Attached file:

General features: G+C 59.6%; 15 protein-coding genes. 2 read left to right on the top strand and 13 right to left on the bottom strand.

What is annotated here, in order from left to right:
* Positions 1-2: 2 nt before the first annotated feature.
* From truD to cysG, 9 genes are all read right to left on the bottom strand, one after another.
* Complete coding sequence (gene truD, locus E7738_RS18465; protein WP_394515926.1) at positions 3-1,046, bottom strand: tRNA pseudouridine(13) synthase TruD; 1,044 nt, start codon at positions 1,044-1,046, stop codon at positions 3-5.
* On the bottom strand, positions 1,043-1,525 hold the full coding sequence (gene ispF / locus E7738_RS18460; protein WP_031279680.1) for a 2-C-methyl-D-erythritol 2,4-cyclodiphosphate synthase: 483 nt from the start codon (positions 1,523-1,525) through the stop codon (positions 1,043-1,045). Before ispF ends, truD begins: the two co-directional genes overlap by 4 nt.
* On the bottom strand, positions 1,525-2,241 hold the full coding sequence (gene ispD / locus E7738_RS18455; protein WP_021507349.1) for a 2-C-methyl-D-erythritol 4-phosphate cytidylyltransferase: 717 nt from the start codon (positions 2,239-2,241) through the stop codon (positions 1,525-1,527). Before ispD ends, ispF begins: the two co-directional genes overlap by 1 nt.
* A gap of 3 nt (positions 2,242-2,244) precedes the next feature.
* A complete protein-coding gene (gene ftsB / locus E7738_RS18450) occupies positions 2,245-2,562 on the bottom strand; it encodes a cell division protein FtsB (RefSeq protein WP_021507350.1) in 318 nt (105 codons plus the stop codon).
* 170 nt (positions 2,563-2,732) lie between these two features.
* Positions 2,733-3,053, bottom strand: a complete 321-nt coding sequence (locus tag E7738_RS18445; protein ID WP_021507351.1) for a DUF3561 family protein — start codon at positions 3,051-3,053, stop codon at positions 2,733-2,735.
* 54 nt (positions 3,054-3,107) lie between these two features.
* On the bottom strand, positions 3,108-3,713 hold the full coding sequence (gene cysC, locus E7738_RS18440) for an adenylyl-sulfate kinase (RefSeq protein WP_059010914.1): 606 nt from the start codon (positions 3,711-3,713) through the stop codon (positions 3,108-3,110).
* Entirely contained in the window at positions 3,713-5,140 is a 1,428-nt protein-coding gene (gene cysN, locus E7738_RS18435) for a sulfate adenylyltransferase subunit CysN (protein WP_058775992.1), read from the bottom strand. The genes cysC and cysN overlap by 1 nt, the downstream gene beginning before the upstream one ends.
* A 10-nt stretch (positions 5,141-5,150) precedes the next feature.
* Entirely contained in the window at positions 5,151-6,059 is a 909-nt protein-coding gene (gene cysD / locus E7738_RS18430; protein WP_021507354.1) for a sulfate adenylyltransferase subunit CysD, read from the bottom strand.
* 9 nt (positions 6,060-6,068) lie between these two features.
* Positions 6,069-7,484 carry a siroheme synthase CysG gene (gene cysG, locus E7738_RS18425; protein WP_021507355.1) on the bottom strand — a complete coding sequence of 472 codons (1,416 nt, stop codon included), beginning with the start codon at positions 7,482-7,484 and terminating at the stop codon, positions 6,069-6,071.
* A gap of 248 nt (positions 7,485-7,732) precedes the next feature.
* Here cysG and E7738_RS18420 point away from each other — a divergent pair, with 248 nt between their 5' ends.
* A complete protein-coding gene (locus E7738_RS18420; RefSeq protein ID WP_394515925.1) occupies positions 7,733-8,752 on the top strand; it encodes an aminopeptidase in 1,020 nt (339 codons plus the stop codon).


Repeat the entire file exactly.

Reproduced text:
General features: G+C 59.6%; 15 protein-coding genes. 2 read left to right on the top strand and 13 right to left on the bottom strand.

What is annotated here, in order from left to right:
* Positions 1-2: 2 nt before the first annotated feature.
* From truD to cysG, 9 genes are all read right to left on the bottom strand, one after another.
* Complete coding sequence (gene truD, locus E7738_RS18465; protein WP_394515926.1) at positions 3-1,046, bottom strand: tRNA pseudouridine(13) synthase TruD; 1,044 nt, start codon at positions 1,044-1,046, stop codon at positions 3-5.
* On the bottom strand, positions 1,043-1,525 hold the full coding sequence (gene ispF / locus E7738_RS18460; protein WP_031279680.1) for a 2-C-methyl-D-erythritol 2,4-cyclodiphosphate synthase: 483 nt from the start codon (positions 1,523-1,525) through the stop codon (positions 1,043-1,045). Before ispF ends, truD begins: the two co-directional genes overlap by 4 nt.
* On the bottom strand, positions 1,525-2,241 hold the full coding sequence (gene ispD / locus E7738_RS18455; protein WP_021507349.1) for a 2-C-methyl-D-erythritol 4-phosphate cytidylyltransferase: 717 nt from the start codon (positions 2,239-2,241) through the stop codon (positions 1,525-1,527). Before ispD ends, ispF begins: the two co-directional genes overlap by 1 nt.
* A gap of 3 nt (positions 2,242-2,244) precedes the next feature.
* A complete protein-coding gene (gene ftsB / locus E7738_RS18450) occupies positions 2,245-2,562 on the bottom strand; it encodes a cell division protein FtsB (RefSeq protein WP_021507350.1) in 318 nt (105 codons plus the stop codon).
* 170 nt (positions 2,563-2,732) lie between these two features.
* Positions 2,733-3,053, bottom strand: a complete 321-nt coding sequence (locus tag E7738_RS18445; protein ID WP_021507351.1) for a DUF3561 family protein — start codon at positions 3,051-3,053, stop codon at positions 2,733-2,735.
* 54 nt (positions 3,054-3,107) lie between these two features.
* On the bottom strand, positions 3,108-3,713 hold the full coding sequence (gene cysC, locus E7738_RS18440) for an adenylyl-sulfate kinase (RefSeq protein WP_059010914.1): 606 nt from the start codon (positions 3,711-3,713) through the stop codon (positions 3,108-3,110).
* Entirely contained in the window at positions 3,713-5,140 is a 1,428-nt protein-coding gene (gene cysN, locus E7738_RS18435) for a sulfate adenylyltransferase subunit CysN (protein WP_058775992.1), read from the bottom strand. The genes cysC and cysN overlap by 1 nt, the downstream gene beginning before the upstream one ends.
* A 10-nt stretch (positions 5,141-5,150) precedes the next feature.
* Entirely contained in the window at positions 5,151-6,059 is a 909-nt protein-coding gene (gene cysD / locus E7738_RS18430; protein WP_021507354.1) for a sulfate adenylyltransferase subunit CysD, read from the bottom strand.
* 9 nt (positions 6,060-6,068) lie between these two features.
* Positions 6,069-7,484 carry a siroheme synthase CysG gene (gene cysG, locus E7738_RS18425; protein WP_021507355.1) on the bottom strand — a complete coding sequence of 472 codons (1,416 nt, stop codon included), beginning with the start codon at positions 7,482-7,484 and terminating at the stop codon, positions 6,069-6,071.
* A gap of 248 nt (positions 7,485-7,732) precedes the next feature.
* Here cysG and E7738_RS18420 point away from each other — a divergent pair, with 248 nt between their 5' ends.
* A complete protein-coding gene (locus E7738_RS18420; RefSeq protein ID WP_394515925.1) occupies positions 7,733-8,752 on the top strand; it encodes an aminopeptidase in 1,020 nt (339 codons plus the stop codon).